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Essay: Plan Human Resource Management for Web Development Teams w/ RAM, Requirements Analysts and Developers.

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project team members,

support staff,

suppliers supporting the project

1. Planning human resource management involves identifying and documenting project roles, responsibilities, and reporting relationships. The main output of this process is a human resource plan.

2. Acquiring the project team involves assigning the needed personnel to work on the project. Key outputs of this process are project staff assignments, resource calendars, and project management plan updates.

3. Developing the project team involves building individual and group skills to enhance project performance. Team-building skills are often a challenge for many project managers. The main outputs of this process are team performance assessments and enterprise environmental factors updates.

4. Managing the project team involves tracking team member performance, motivating team members, providing timely feedback, resolving issues and conflicts, and coordinating changes to help enhance project performance. Outputs of this process include change requests, project management plan updates, project documents updates, enterprise environmental factors updates, and organizational process assets updates.


Process: Plan human resource management

Output: Human resource plan


Process: Acquire project team

Outputs: Project staff assignments, resource calendars, project management plan updates

Process: Develop project team

Outputs: Team performance assessments, enterprise environmental factors updates

Project Start Project Finish

Process: Manage project team

Outputs: Change requests, project management plan updates, project documents updates, enterprise environmental factors updates, and organizational process assets updates



1. Requirements Analyst

The requirements analyst will be the first web team member you’ll need to communicate with. An analyst takes your product ideas and turns them into clear technical specifications. In other words, the requirements analyst’s job is to understand what you want your project to look like and then to communicate this information to the rest of the web development teamA requirements analyst aims to fulfil these three tasks:

Elicit requirements

Analyze requirements

Document requirements

No matter what kind of project you’re developing, be it a CRM tool for your hardware installation company or a piece of marketing management software, the first question a requirements analyst asks is always “What goals do you want to achieve with your project?” An analyst first and foremost needs to understand your business needs. But that’s not all.

An analyst will also gather functional requirements for the project. Functional requirements are elicited with questions such as: “What goal will a user accomplish with this feature?” and “What architecture do you want for your application?” A requirements analyst helps determine not only what features will be available in your app, but also what features should be available.

But raw requirements data won’t help a web development team build your actual product. A requirements analyst must translate these data into concrete product specifications that the team can consult. More specifically, an analyst describes what each block of a web application must do, what each feature must accomplish, what buttons should be clicked to fulfil a particular business objective, and so on.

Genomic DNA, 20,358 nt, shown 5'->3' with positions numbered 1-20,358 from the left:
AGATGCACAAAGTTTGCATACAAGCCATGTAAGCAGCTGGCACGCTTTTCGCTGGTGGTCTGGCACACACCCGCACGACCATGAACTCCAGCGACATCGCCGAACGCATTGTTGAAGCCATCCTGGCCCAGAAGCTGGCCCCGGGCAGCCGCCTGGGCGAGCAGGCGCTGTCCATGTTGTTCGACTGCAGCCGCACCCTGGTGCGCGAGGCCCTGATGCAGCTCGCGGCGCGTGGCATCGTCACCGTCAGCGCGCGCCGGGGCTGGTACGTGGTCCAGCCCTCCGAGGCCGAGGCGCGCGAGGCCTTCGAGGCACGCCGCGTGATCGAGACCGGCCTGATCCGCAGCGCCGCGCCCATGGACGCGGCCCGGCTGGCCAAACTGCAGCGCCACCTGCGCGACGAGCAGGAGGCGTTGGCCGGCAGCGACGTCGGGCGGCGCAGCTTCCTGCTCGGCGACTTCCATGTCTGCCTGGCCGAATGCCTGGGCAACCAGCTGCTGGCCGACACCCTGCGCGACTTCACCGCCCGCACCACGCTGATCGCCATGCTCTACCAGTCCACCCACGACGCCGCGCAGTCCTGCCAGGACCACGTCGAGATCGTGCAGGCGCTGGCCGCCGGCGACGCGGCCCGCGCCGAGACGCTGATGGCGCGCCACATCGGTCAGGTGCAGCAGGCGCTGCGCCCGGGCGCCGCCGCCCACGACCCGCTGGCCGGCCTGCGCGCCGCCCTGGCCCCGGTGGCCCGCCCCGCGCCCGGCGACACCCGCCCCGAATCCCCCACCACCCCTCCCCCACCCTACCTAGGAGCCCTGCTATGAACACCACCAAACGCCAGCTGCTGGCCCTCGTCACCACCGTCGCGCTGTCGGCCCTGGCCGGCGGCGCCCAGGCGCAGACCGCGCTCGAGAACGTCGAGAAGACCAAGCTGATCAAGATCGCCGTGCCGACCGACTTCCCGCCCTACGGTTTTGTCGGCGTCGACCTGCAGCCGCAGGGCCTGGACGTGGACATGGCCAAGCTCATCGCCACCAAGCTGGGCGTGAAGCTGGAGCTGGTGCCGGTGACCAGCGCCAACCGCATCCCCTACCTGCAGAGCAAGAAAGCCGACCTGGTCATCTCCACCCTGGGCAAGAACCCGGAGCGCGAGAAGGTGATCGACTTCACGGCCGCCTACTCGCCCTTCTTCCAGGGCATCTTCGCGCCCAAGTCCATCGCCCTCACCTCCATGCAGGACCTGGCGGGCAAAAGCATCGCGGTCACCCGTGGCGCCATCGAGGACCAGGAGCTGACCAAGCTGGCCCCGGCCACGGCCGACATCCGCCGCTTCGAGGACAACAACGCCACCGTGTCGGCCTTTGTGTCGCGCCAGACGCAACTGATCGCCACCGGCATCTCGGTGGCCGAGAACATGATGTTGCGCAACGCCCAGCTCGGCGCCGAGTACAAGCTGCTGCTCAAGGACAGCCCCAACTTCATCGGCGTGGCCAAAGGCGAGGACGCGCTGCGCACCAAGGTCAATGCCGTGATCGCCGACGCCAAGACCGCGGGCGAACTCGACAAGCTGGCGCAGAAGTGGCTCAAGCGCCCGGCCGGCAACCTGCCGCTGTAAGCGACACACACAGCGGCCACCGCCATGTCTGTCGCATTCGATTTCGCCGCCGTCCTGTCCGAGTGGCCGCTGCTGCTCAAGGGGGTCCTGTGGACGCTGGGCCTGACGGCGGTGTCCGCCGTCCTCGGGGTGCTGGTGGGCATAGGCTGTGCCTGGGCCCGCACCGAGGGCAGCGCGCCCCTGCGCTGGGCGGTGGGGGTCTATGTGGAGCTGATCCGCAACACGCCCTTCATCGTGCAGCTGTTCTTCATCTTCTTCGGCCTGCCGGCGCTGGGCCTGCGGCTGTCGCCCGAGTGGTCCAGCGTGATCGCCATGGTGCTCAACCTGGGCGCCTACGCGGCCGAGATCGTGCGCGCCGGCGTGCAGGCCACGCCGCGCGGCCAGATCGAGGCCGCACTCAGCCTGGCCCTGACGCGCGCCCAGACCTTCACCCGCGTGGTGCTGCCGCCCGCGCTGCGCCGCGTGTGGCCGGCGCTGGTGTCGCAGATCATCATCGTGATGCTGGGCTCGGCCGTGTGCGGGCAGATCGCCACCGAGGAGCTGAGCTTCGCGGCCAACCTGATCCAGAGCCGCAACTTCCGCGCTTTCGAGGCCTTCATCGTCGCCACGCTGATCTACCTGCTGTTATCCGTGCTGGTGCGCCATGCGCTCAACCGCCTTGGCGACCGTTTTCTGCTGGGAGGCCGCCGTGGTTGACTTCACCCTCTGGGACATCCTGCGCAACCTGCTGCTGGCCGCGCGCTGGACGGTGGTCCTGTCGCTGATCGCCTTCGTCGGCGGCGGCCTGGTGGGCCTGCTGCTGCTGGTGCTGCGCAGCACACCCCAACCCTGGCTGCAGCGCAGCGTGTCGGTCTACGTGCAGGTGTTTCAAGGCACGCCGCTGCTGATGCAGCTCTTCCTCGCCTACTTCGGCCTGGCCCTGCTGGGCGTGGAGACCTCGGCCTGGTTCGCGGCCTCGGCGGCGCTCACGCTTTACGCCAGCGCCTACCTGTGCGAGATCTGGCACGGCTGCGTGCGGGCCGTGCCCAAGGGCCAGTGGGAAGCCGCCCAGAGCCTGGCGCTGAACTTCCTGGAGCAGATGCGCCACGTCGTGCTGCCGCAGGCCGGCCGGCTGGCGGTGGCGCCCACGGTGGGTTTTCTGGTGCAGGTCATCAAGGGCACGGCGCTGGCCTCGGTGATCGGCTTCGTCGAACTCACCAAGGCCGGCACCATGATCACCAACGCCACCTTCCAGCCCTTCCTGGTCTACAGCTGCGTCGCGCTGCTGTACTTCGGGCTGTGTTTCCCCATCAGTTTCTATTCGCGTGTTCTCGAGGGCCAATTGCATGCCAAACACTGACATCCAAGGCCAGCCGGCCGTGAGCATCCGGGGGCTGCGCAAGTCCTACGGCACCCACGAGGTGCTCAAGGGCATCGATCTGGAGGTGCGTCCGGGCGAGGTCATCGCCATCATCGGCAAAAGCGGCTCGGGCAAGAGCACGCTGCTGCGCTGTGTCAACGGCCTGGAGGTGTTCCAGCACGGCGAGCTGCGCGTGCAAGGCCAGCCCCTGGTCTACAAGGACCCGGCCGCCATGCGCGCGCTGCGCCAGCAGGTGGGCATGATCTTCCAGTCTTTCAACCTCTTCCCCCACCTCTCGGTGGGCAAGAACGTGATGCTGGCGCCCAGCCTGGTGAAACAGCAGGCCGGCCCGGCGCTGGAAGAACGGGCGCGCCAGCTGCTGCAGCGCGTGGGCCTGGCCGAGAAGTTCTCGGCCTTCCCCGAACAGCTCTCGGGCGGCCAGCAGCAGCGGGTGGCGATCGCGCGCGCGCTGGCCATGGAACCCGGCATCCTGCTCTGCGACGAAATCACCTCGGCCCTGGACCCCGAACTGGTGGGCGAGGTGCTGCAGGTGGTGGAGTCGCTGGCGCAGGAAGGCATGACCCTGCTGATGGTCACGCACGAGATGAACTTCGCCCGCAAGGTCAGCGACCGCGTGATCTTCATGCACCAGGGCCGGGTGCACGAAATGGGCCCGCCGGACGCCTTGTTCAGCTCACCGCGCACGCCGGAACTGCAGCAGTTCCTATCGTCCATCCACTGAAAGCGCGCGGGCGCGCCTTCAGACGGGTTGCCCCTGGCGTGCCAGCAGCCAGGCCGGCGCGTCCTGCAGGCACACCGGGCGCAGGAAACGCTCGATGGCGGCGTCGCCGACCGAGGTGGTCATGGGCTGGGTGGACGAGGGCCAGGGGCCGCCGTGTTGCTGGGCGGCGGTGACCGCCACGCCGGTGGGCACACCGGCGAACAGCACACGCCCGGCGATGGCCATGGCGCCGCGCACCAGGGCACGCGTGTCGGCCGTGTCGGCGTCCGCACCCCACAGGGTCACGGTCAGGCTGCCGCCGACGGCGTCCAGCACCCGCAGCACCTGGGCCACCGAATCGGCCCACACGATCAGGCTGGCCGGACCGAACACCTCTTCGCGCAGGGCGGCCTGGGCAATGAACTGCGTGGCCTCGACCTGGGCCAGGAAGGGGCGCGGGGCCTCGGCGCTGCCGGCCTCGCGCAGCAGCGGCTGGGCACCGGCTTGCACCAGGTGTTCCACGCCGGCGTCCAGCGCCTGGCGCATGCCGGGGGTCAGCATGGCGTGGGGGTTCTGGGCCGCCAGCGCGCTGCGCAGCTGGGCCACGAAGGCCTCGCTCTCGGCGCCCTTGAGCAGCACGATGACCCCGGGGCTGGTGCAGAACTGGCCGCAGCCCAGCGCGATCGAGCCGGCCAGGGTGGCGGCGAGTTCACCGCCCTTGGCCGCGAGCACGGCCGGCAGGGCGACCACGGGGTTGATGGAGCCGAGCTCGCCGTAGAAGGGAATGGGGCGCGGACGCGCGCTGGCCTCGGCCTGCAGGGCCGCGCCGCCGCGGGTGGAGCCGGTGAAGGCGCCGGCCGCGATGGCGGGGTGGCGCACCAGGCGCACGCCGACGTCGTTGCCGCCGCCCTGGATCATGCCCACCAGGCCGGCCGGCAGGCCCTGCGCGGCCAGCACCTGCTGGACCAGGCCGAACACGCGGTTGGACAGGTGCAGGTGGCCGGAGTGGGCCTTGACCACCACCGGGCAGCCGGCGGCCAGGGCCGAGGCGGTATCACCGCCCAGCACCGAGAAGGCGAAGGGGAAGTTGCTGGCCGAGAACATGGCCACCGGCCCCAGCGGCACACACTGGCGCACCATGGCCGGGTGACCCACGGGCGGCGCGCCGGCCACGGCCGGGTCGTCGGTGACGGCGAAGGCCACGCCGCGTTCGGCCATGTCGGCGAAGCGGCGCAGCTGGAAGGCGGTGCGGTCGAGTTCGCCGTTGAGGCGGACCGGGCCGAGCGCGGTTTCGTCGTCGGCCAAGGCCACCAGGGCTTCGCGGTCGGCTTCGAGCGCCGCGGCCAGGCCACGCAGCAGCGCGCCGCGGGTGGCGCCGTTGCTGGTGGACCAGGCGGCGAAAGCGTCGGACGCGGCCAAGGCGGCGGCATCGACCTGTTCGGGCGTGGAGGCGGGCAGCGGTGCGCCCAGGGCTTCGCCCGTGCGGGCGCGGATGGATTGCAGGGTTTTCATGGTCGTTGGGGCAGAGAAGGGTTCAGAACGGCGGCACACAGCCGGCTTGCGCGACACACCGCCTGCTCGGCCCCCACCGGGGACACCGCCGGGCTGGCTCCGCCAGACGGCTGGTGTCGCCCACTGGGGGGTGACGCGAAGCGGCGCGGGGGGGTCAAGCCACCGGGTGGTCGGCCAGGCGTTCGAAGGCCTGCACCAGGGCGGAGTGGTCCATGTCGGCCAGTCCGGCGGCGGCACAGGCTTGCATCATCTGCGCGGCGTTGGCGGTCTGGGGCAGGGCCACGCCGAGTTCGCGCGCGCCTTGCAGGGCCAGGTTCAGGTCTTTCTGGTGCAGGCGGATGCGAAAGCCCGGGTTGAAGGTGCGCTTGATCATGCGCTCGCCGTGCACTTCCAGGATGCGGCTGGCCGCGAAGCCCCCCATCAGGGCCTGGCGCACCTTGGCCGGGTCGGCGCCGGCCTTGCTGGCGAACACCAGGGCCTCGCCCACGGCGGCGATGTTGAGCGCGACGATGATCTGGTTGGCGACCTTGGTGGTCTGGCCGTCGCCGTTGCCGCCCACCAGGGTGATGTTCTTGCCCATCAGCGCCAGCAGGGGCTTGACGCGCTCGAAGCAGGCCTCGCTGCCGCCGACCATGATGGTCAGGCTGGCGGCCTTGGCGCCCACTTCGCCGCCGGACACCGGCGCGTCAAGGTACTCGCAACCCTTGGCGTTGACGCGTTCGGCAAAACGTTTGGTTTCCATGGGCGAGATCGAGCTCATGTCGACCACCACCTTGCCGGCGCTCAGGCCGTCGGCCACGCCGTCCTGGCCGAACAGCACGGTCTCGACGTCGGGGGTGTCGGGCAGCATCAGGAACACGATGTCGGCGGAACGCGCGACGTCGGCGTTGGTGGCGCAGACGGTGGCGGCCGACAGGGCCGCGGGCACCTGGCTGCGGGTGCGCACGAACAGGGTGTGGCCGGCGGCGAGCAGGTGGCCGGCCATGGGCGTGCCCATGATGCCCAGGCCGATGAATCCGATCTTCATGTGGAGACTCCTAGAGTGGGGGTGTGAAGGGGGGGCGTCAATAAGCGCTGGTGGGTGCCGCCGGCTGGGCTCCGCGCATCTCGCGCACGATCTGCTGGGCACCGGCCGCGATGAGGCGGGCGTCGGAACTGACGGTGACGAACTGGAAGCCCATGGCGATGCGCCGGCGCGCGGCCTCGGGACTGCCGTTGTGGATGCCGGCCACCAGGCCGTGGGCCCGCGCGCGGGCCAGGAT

“When the user checks X box, then the system changes a placeholder in the number field to Serial, and when the user enters a serial number in this field and clicks Add, the system checks…” – these kinds of precise and boring, yet indispensable descriptions will serve as documentation for the development team. If a description is very long, the analyst will describe it with a diagram.

The work of the requirements analyst isn’t over after product development has begun. Although the initial requirements have been defined, product requirements frequently change during development. An analyst will contact you through the development process to clarify and approve changes to the requirements and new requirements.

These are the typical responsibilities of a requirements analyst:

Eliciting project requirements

Communicating requirements to other team members

Analyzing product requirements

Developing necessary documentation

Managing the project’s scope

2. UX & UI Designer

You’ll get familiar with at least two roles of the designer. Most web development teams actually include just one designer who works on both the user experience and the user interface design.

Let’s see what UX designers are responsible for.

UX designers gather the functional user requirements. They create user personas – descriptions of individuals with the product’s target audience – and make sure that the product design helps resolve actual problems that the target audience faces.

UX designers might also write user stories (i.e. scenarios or storyboards) to describe user behavior when interacting with an application. They don’t just follow the specifications documented by a requirements analyst. UX designers must further stipulate how product features can and should be implemented.